1. Hess, Cathy Thomas BSN, RN, CWCN

Article Content

Workflow design is a key step in your department's clinical and operational efficiencies. Workflows enhance healthcare quality and safety, patient throughput, and care coordination. These steps occur from the moment the patient contacts the department through patient discharge. Workflows need to be defined, reviewed, and refined as roles in the department change, medical record requirements change, regulatory requirements become mandatory, and denials are discovered. Although the list provided in this column is not exhaustive, it highlights questions to consider for process improvement.


Patient Registration Workflow

Revenue cycle processes are governed by policies that specify which payers cover specific services. Further, most payers have implemented medical necessity guidelines for wound care services. Questions to consider for workflow design include:


* What is the primary reason for the visit? Do comorbidities exist? Have you reviewed the physician order for complete diagnosis information?


* What are the patient demographics and insurance information?


* What is the payer type? Is the wound care department contracted? Will the service be paid at a nonpar rate? Does the payer authorize wound care in the plan? Is your department an authorized payer center? Will the patient be sanctioned for using the center?


* Has coverage been verified prior to the patient visit? Determine coverage for the diagnoses on the physician order. Implement the Medicare Advance Beneficiary Notice if medical necessity or coverage fails. Determine whether the payer has coverage limitations and if utilization parameters will be a concern. Obtain precertification/preauthorization numbers.


* What is your front-end collections process? Prepare the patient for copay, coinsurance, or deductible based on the findings prior to the visit.



Staff and Provider Workflows Mapping to Visit Types

Documentation components comprising the medical record support medical necessity and continuity of care. Remember, the goal for your documentation details is to provide the highest possible degree of clinical specificity. Consider:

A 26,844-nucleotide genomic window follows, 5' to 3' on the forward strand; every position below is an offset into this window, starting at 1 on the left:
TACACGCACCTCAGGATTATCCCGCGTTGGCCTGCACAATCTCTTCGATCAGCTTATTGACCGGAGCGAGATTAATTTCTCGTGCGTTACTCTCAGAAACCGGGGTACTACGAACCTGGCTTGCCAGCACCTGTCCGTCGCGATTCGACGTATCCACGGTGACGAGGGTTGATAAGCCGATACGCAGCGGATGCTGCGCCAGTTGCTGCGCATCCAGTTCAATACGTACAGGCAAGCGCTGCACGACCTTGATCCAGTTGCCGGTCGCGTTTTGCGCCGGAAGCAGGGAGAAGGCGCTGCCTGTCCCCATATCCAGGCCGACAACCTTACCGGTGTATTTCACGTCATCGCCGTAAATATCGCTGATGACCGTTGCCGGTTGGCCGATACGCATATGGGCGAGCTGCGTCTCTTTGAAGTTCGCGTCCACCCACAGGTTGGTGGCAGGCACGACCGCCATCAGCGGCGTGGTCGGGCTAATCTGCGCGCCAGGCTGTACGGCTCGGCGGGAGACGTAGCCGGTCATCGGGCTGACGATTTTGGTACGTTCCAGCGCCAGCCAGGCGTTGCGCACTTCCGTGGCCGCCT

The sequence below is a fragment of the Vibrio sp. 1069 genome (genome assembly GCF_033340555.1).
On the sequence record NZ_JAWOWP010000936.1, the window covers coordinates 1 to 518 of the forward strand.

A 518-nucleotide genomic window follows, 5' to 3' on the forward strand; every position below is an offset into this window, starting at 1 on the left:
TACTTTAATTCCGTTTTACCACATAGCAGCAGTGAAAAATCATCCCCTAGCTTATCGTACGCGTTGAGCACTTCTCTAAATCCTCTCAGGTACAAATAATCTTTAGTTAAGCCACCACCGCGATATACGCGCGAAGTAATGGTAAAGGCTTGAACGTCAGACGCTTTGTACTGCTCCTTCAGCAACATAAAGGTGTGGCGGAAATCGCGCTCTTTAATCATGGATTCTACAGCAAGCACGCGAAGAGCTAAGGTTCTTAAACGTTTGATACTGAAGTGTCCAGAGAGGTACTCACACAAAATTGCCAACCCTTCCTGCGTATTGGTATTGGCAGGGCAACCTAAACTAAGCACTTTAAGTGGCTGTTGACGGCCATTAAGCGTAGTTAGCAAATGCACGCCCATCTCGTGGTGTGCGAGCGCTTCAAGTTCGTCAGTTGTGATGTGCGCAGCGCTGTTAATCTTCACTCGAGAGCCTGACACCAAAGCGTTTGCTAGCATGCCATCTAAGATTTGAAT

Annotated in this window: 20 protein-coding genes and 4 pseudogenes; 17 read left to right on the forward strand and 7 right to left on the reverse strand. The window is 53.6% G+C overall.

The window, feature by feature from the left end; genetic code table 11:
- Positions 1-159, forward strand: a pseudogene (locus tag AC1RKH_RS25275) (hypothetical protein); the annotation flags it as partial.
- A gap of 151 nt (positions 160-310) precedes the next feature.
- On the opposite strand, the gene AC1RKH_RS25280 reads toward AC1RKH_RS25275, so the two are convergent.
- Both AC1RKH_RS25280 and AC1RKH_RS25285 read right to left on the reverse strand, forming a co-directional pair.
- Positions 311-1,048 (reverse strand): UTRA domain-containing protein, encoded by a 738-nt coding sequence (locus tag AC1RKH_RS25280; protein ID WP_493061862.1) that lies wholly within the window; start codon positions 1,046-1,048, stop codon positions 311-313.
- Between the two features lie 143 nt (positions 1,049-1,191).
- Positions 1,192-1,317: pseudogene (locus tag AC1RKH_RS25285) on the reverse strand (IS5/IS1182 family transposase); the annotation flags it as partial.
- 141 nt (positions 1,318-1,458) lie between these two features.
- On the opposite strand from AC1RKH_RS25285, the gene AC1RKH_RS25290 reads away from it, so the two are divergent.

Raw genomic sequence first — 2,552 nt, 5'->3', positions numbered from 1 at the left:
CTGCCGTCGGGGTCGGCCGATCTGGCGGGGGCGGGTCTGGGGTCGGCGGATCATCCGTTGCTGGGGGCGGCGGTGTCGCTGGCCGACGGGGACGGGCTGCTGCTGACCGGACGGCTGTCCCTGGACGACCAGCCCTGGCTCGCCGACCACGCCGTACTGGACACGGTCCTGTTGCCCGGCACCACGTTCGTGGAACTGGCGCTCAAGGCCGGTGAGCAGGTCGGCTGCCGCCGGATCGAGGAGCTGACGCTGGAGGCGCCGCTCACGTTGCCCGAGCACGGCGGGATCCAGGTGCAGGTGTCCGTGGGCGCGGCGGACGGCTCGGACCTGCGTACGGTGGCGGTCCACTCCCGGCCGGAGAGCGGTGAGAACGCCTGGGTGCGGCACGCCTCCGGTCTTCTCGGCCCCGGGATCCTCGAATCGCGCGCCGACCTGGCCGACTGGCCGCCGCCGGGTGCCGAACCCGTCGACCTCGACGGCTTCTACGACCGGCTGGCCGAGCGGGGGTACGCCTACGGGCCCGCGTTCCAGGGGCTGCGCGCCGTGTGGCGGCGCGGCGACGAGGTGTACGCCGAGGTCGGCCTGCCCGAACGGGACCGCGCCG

* What types of visits are seen in your department and how are they mapped to the schedule?


* How are you constructing your documentation workflows to support the visit? How are you verifying the documentation requirements necessary to complete the visit (ie, hospital policies, National or Local Coverage Determination policies)?


* What are the signature requirements for the documentation? How are staff and providers trained on documentation requirements?


* How are you reconciling the documentation to ensure the visit is complete for coding, billing, and medical records review?



ICD-10 and Charge Master Description for Billing Workflow

The wound care department's charge description master (CDM) includes Current Procedural Terminology (CPT)-4 and Healthcare Common Procedure Coding System Level II codes1 that define the services provided during the visit. The CPT-4 and HCPCS Level II codes with modifiers describe the procedures used, and the International Classification of Diseases, 10th Revision (ICD-10) codes2 represent diagnoses. All services and supporting diagnoses need to be reported promptly and completely. Review billing software edits to manage National Correct Coding Initiative and Medically Unlikely Edit and payer-specific billing compliance. Consider:


* Who is responsible for updates to the CPT-4 and ICD-10 codes and your CDM? How often are they updated?


* What is the process to add a procedure and modifiers to the CDM, and are they represented on the CDM?


* Are workflows properly constructed to support documentation compliance for the ICD-10 codes and procedure?


* What is your facility and provider method for billing?


* What are the billing and denial processes?



Medical Record Workflow

Understanding your medical records documentation requirements is key for registration, coding, billing, documentation compliance, and medical record closure. Questions you may ask include:


* What information is collected on the initial visit and subsequent visits? Does this information support the registration, coding, billing, and medical record processes?


* What documentation is provided to the patient at discharge?


* How does signature sequencing affect the medical record closure process and documentation compliance?


* What is the time frame for "timely record closure"?


* What is the reconciliation process to close the medical record?


* How often is documentation audited and what is the process?





1. Centers for Medicare & Medicaid Services. HCPCS-General Information. 2018. Last accessed March 26, 2018. [Context Link]


2. CPT (Current Procedural Terminology). Chicago, IL: American Medical Association; 2013. Last accessed March 26, 2018. [Context Link]